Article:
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Scott Winship @swinshi
, 24 tweets, 8 min read Read on Twitter
I've avoided it, but here goes: I think reformocons are making a giant mistake if they start pooh-poohing the pursuit of higher GDP and overstating the extent to which Trumpism is driven by economic anxiety. /1
It's a view shared by many reformocons I like a lot: @oren_cass in his new book, @nytdavidbrooks in today's column, @WilcoxNMP (I think), @henryolsenEPPC (I think), etc. All smart and great people, who have intellectual turf I'd dare not challenge. But I'll step onto this turf /2
@oren_cass @nytdavidbrooks @WilcoxNMP @henryolsenEPPC First, I think there's a risk of reifying The Producer to detriment of consumers. I care as much abt people having good jobs as the next person, but we should also remember that a lot of work isn't especially fulfilling. It's still the case that most ppl work to live, not reverse
@oren_cass @nytdavidbrooks @WilcoxNMP @henryolsenEPPC They work to consume (goods, services, and leisure), in other words. In my view, we place too much emphasis on consumption over community & family, but that's a problem for all of us, not a blind spot of policymakers' /4
@oren_cass @nytdavidbrooks @WilcoxNMP @henryolsenEPPC More to the point, there are few serious economists who would argue that the best way to *broadly* improve living standards is anything but faster productivity growth (GDP/hours). You like the 1950s & 1960s? You want that era's productivity growth. /5
Trade has been unambiguously good for Americans as consumers. Think about Walmart as an example. It has had more disparate effects for workers, hurting some in manufacturing who saw work go overseas. /6
But it's still the case that median compensation (wages plus benefits)--for men and women alike--is at an all-time high. Again, if you wish it were higher (as I do), you wish we'd had the productivity growth of the mid-20th c. /7
Compensation lower down--say, the 20th percentile, is trickier because we don't observe nonworkers. (More on that in a sec.) But at the 20th percentile of workers, pay is about where it was in 1973. Again, that's not great, Bob, but... /8
But deindustrialization does not appear to obviously have *lowered* wages, except perhaps in relation to a counterfactual in which Americans as consumers chose to keep paying high American prices rather than benefit from trade. /9
And those 1960s pay rates were artificially high because we paid breadwinner premiums to working-class men in excess of their productivity so we could limit the economic opportunities of married women. Good times. /10
Back to nonwork. I'm not sure how many times I can say this: very, very few prime-age men out of the labor force are able-bodied and say they want a job. Read p6 of the Social Capital Project report on inactive men… /11
The evidence that rising male non-participation in the labor force is due to weak labor demand is just very weak. See my critique of the Obama CEA report on this… /12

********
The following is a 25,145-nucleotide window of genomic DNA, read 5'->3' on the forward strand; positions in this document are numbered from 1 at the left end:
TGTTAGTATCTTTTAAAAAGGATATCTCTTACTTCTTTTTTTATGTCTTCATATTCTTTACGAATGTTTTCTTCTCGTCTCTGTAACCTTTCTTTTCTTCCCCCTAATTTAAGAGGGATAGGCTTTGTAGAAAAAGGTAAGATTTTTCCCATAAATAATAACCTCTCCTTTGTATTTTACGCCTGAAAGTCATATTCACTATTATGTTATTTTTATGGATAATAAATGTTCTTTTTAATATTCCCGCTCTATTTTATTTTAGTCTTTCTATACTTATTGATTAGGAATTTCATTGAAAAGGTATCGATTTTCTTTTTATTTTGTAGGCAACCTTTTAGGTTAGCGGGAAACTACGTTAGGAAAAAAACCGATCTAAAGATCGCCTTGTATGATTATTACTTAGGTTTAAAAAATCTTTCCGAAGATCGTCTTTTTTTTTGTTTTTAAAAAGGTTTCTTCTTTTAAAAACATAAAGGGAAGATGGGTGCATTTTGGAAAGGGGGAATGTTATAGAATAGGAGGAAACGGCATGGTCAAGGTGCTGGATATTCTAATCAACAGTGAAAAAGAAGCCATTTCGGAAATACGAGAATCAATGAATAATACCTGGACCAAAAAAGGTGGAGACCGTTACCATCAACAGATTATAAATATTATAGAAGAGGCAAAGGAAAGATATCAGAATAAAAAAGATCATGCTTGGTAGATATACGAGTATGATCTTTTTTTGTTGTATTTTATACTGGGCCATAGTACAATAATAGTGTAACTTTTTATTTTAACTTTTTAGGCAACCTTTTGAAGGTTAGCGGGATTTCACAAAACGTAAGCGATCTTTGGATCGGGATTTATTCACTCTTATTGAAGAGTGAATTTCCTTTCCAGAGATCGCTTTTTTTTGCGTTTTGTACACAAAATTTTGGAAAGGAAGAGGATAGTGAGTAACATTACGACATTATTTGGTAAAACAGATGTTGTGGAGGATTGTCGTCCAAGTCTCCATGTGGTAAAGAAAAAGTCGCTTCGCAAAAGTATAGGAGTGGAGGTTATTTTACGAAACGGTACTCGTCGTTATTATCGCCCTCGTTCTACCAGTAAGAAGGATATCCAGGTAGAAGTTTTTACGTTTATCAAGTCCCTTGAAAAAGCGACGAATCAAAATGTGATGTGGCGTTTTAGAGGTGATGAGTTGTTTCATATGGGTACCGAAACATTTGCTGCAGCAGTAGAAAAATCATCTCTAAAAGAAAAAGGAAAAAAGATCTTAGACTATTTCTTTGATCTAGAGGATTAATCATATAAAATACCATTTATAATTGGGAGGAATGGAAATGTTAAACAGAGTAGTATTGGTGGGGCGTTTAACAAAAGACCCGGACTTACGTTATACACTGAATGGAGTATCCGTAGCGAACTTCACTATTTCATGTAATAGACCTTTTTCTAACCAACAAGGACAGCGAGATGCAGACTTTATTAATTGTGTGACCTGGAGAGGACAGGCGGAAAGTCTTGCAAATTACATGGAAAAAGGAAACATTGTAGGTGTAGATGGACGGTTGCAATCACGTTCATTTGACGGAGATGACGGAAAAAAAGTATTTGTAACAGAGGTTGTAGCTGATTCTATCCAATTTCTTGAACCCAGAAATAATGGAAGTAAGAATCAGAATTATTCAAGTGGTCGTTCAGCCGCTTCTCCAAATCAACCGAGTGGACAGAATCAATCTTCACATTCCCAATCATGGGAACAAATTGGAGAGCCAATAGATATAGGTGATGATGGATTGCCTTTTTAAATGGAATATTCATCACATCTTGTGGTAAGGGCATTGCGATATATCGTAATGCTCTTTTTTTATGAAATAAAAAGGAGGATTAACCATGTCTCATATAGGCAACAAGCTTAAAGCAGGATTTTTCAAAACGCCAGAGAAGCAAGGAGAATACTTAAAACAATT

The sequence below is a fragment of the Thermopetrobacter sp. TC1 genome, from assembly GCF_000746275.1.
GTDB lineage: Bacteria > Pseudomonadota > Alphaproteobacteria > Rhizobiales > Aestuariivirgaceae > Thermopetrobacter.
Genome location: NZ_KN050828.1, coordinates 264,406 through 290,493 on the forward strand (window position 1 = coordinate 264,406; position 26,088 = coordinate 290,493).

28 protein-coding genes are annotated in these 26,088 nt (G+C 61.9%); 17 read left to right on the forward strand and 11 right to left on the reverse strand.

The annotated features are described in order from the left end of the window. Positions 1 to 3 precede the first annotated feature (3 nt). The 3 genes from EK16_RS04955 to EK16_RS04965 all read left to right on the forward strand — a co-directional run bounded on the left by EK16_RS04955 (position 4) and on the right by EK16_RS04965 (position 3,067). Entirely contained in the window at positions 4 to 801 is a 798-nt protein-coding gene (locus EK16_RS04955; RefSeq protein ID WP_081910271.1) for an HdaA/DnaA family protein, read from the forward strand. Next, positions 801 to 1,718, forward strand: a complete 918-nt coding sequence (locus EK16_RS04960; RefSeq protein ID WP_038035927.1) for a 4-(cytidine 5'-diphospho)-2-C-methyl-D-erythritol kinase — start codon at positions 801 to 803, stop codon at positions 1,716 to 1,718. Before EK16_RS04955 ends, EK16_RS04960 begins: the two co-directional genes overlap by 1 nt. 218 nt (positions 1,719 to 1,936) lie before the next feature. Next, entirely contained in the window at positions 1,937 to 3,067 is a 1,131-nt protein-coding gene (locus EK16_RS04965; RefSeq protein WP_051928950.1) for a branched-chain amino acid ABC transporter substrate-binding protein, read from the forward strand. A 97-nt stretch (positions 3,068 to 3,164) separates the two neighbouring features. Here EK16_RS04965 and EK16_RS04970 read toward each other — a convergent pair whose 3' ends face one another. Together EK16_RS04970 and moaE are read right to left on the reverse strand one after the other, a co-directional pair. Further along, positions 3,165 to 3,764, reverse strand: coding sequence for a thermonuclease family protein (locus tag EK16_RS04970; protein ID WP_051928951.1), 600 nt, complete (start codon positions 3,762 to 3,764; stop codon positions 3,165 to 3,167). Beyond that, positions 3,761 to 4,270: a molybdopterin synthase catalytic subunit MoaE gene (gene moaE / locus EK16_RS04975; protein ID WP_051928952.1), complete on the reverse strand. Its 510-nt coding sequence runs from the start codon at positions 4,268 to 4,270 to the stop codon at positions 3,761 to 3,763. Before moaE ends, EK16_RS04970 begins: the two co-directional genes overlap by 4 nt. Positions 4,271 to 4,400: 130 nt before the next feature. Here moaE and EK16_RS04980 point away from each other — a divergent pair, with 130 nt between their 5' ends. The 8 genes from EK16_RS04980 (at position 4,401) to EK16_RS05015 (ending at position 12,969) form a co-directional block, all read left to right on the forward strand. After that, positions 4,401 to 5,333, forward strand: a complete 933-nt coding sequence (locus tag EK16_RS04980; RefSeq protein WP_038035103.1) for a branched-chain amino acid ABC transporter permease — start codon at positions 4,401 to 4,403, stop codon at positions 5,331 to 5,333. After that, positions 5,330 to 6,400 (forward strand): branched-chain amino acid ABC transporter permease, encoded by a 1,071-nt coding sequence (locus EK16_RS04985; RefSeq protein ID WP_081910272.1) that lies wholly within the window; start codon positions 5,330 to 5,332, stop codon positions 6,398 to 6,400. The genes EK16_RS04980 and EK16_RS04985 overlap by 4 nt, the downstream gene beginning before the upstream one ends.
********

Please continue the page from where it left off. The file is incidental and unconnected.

(Again, let's not forget about women, whose trends in pay and in labor force participation since mid-20th c are often incredibly great.) /13
Anyway, I do NOT believe that everything is great and we have no problems. I support Oren's wage subsidy stuff and have proposed my own version (…). But if we go down one policy road, we bypass others. /14
My own view is that--as politically inconvenient as it is--the biggest economic challenge we face is the staggering and long-standing inequality between whites and blacks, which I've written about in several places (…, eg). /15
I know we have to win elections, but I hope that we'll not be overly-attentive to downscale white Trump voters at the expense of the nonwhite voters we need in the long run (and who need us, frankly). /16
This is obviously a big problem, because those downscale white Trump voters are mainly evincing *cultural* anxiety. Wrote about that here (…), but analyses keep coming out confirming it. /17
In that regard, John Sides' new book is a must-read:…. /18
One more thing: focusing on economics to fix social capital problems, in my view, is wholly misguided. I think Oren's view is that when more Americans are productive at work, they'll naturally be more productive outside of work building community. Not sure how that follows. /19
The bottom line is that affluence has produced our social capital declines--the demand for consumption. Nonpoor Americans need each other less than we used to, and that produces cultural change that weakens community and family life. /20
That cultural change then hurts poor Americans (eg, family instability) who lack the resources to avoid getting hurt by diminished community and family life. /21
This is all a wildly helpful perspective, I know. But sometimes the correct narrative isn't politically convenient. /22
Above all, I guess I wish reformocons would focus less on the supposed problems of the economy and more on expanding opportunity to reap the incredible benefits of the economy. That requires more experimentation with safety net reforms but also social programs. /23
Anyway, my instincts are always to argue with dominant narratives that I think are off. Hopefully no hard feelings! /fin
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